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Patient Perspective: Living with Chronic Hepatitis B & Fighting it On All Fronts

 

This post is by guest blogger Mariam. Mariam works at a charity cancer hospital and is interested in philosophy. She is currently learning french and enjoys spending time by herself and the mountains. 

When you are first told that you have a chronic disease that is treatable but has no cure, you are suddenly confronted with an enemy on multiple fronts—you have to fight it within your body, inside your mind, your heart and in the outside world. Chronic hepatitis B: nearly 15 million people are living with it in Pakistan. In the world, 292 million people are silently suffering from this , and most are unaware (which is 9 out of 10 people globally). It is a tragedy that 2 out of 3 liver-related deaths are caused by this infection which is preventable and treatable. There are many reasons why this disease is prevalent in a developing country like Pakistan that lacks a proper healthcare system; where there are no pregnancy screenings or an effective mechanism to ensure babies are vaccinated against this. It’s an infection that can be transferred through blood (most commonly from an infected mother to her baby during delivery)  and sexual intercourse and  so it is not difficult to understand how this disease travels from one generation to another, silently. Elimination of viral hepatitis by 2030 is one of the millennium goals of the World Health Organization, but we cannot achieve this without dedicated efforts by all the stakeholders that include health-care professionals, patients, media, and policy-makers. I am primarily interested in sharing the patient’s perspective, in hopes that it will encourage others to fight this epidemic.

A Patient’s Point of View

The fact it’s a chronic illness means you are in for the long haul and you have to be prepared to take care of yourself by regular monitoring/medications (depending on what stage you are at) for the rest of your life. One can argue that’s bad but it’s not a big deal as we have people who suffer from high blood pressure, bad eyesight, or diabetes and they also have to regularly take care of themselves. The problem is that hepatitis B is an infectious disease, a fact that contributes towards stigma surrounding its diagnosis. Suffering from flu makes me feel like a hazard to others. Having an infection that I cannot get rid-off certainly makes me feel bad and, in a way, dirty. I have to be cautious and aware that my blood is hazardous for others and I have to be constantly aware of all the possibilities I can be harmful and ways to prevent it. It’s a progressive disease which can be treated at a certain point, so when you go to follow-up appointments, you feel like a ticking bomb is inside you and you need to be able to identify the period when the bomb goes off so you can treat the damage. Because current hepatitis B medications are most effective when there are signs of liver damage, the treatment is often only given during this phase. The inherent uncertainty makes you hate hepatitis B.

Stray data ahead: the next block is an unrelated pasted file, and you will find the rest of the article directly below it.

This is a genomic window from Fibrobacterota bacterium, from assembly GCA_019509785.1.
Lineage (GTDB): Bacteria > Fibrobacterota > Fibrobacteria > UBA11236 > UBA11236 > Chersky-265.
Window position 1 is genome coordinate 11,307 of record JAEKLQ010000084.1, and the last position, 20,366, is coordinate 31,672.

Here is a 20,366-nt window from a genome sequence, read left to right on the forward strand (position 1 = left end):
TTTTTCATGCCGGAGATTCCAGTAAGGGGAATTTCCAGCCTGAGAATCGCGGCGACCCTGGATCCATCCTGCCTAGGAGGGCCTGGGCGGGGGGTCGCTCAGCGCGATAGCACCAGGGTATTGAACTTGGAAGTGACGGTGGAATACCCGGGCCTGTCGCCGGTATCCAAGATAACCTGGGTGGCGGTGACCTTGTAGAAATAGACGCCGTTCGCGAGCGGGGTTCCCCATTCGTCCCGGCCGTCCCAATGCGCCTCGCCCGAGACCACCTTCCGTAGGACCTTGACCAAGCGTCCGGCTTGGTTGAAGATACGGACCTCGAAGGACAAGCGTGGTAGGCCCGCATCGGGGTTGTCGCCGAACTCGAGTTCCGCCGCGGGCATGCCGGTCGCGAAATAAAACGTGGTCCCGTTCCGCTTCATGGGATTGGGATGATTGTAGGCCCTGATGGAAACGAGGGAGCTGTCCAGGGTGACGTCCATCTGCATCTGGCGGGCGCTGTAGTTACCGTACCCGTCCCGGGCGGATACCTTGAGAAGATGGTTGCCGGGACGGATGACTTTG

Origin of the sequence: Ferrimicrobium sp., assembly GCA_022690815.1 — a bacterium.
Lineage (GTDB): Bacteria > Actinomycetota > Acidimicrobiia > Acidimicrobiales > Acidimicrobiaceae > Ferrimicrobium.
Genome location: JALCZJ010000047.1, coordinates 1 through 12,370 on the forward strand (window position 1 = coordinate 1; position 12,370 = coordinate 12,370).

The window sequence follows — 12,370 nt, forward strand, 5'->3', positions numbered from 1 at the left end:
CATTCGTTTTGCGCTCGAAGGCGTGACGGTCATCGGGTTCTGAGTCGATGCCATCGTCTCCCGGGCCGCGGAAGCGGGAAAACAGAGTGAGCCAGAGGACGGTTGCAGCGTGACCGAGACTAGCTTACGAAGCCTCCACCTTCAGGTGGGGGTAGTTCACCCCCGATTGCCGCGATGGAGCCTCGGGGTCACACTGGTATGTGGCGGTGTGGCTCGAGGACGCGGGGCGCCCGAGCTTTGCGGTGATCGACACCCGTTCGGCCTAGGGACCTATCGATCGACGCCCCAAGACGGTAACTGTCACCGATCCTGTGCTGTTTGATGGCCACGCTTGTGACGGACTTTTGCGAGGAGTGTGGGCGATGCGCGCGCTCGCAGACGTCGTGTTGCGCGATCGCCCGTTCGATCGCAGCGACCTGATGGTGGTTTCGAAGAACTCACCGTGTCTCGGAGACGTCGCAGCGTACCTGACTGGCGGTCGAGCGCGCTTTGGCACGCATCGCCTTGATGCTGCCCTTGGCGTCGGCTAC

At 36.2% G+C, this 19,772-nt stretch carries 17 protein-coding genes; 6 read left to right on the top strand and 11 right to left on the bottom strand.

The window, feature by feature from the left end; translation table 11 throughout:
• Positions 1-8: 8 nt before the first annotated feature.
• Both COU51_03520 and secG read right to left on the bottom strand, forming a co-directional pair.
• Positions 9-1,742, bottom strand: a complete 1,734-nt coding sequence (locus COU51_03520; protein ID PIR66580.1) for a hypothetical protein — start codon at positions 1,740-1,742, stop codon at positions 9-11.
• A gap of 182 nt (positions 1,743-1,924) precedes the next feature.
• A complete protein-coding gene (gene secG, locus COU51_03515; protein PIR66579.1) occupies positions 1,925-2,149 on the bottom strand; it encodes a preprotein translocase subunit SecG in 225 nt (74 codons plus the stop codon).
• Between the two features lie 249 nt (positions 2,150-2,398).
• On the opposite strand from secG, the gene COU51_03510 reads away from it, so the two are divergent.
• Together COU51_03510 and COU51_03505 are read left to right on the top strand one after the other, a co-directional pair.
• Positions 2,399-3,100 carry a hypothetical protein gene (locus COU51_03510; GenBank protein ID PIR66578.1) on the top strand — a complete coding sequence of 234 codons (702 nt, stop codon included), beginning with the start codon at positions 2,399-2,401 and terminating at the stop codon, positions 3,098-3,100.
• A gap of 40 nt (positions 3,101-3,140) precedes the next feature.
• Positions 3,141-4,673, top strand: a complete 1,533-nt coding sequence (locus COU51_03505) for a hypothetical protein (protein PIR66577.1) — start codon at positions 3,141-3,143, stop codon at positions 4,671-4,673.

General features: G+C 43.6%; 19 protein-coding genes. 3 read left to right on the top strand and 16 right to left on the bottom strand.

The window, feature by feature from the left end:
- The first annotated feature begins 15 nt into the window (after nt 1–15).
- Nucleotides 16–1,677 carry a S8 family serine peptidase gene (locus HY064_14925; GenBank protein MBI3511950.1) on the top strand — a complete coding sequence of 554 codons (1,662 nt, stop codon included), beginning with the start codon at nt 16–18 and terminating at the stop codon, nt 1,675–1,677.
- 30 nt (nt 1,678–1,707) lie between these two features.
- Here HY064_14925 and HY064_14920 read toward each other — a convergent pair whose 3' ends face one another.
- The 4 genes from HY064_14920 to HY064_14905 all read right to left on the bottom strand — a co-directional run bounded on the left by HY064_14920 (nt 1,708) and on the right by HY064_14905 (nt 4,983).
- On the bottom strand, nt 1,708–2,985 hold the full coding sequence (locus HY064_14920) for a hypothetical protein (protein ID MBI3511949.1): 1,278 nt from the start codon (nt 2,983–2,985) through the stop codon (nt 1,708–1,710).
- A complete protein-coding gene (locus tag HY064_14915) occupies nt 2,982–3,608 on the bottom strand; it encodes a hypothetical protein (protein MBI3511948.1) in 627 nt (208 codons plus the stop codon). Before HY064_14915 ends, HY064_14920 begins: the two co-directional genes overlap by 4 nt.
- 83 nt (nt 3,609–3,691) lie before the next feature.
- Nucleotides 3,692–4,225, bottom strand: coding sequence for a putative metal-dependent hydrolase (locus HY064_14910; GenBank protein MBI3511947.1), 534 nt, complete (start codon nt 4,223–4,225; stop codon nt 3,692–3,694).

Fighting Discrimination and Stigma

Living in a conservative society, if you are one of the few fortunate ones aware of your diagnosis, how do you deal with it? I kept it to myself because I did not want people to define me through my illness. I did not tell my parents or friends because I did not want them to see me as ill or worse, to pity me. I needed time to process it without having to deal with other’s opinions and judgments. Three years ago, I was diagnosed with hepatitis B during regular pre-employment screening. I did not even know anything about this disease. I had a biopsy to determine the stage of the disease. Then I went to a few follow-ups. Unfortunately, after a while, I stopped because I did not want to think about this illness. I wanted to forget about it so I tucked it away, in the farthest corner of my mind. I did not know many people with whom I felt safe talking about this. Until one day, I was at a fundraising event for a charity cancer hospital where I got the chance to sit with a doctor. He was a stranger and a doctor, so in a way I felt safe telling him why I’m so interested in trying to understand where my country stands in the fight against hepatitis B—I told him I was diagnosed with it. At one point he asked me if I’m on treatment,  and I honestly told him I am supposed to be on follow-up. He said, “What do you mean, supposed to be?” That slight hint of disappointment made me feel I failed in taking care of myself. It’s easier to sound irrational inside your head but when you share it out loud, it does not feel nice. He told me that first, I need to sort out myself before trying to make a difference in the world of hepatitis B. I am grateful for the brief discussion with him which gave me the courage to think about re-scheduling my long overdue follow-up appointment. It gave me the clarity that I wanted to share my story with others in hopes that those who are fighting hepatitis know they are not alone. Sharing my story also helps me feel that I am not alone either.